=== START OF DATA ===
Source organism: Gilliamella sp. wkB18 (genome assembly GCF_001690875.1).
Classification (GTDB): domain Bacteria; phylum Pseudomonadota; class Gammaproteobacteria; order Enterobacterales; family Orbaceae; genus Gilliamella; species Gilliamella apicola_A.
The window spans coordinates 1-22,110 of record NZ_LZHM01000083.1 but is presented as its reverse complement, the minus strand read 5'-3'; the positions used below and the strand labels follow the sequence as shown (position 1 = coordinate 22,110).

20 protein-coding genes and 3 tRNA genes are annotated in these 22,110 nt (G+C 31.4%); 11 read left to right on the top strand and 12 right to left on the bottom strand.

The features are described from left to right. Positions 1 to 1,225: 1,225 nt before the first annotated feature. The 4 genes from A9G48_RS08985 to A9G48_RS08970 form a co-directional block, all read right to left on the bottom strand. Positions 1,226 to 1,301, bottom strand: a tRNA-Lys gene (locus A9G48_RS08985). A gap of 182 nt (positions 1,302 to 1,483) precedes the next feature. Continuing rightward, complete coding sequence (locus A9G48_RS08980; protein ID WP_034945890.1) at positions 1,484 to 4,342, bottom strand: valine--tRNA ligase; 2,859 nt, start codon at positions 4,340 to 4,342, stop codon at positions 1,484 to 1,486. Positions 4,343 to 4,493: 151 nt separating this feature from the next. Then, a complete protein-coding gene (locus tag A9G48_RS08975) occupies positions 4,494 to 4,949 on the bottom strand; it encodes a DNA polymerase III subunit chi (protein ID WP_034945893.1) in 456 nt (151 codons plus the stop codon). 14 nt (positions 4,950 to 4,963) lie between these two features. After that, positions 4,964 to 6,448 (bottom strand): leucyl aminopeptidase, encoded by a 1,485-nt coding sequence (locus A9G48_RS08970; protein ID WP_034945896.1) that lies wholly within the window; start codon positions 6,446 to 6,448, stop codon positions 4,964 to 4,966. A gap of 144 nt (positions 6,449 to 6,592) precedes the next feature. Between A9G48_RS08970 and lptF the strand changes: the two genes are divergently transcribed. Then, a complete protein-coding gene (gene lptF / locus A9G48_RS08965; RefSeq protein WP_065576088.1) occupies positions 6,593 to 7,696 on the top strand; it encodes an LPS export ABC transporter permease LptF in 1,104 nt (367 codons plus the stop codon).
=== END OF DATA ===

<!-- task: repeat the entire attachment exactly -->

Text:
Source organism: Gilliamella sp. wkB18 (genome assembly GCF_001690875.1).
Classification (GTDB): domain Bacteria; phylum Pseudomonadota; class Gammaproteobacteria; order Enterobacterales; family Orbaceae; genus Gilliamella; species Gilliamella apicola_A.
The window spans coordinates 1-22,110 of record NZ_LZHM01000083.1 but is presented as its reverse complement, the minus strand read 5'-3'; the positions used below and the strand labels follow the sequence as shown (position 1 = coordinate 22,110).

20 protein-coding genes and 3 tRNA genes are annotated in these 22,110 nt (G+C 31.4%); 11 read left to right on the top strand and 12 right to left on the bottom strand.

The features are described from left to right. Positions 1 to 1,225: 1,225 nt before the first annotated feature. The 4 genes from A9G48_RS08985 to A9G48_RS08970 form a co-directional block, all read right to left on the bottom strand. Positions 1,226 to 1,301, bottom strand: a tRNA-Lys gene (locus A9G48_RS08985). A gap of 182 nt (positions 1,302 to 1,483) precedes the next feature. Continuing rightward, complete coding sequence (locus A9G48_RS08980; protein ID WP_034945890.1) at positions 1,484 to 4,342, bottom strand: valine--tRNA ligase; 2,859 nt, start codon at positions 4,340 to 4,342, stop codon at positions 1,484 to 1,486. Positions 4,343 to 4,493: 151 nt separating this feature from the next. Then, a complete protein-coding gene (locus tag A9G48_RS08975) occupies positions 4,494 to 4,949 on the bottom strand; it encodes a DNA polymerase III subunit chi (protein ID WP_034945893.1) in 456 nt (151 codons plus the stop codon). 14 nt (positions 4,950 to 4,963) lie between these two features. After that, positions 4,964 to 6,448 (bottom strand): leucyl aminopeptidase, encoded by a 1,485-nt coding sequence (locus A9G48_RS08970; protein ID WP_034945896.1) that lies wholly within the window; start codon positions 6,446 to 6,448, stop codon positions 4,964 to 4,966. A gap of 144 nt (positions 6,449 to 6,592) precedes the next feature. Between A9G48_RS08970 and lptF the strand changes: the two genes are divergently transcribed. Then, a complete protein-coding gene (gene lptF / locus A9G48_RS08965; RefSeq protein WP_065576088.1) occupies positions 6,593 to 7,696 on the top strand; it encodes an LPS export ABC transporter permease LptF in 1,104 nt (367 codons plus the stop codon).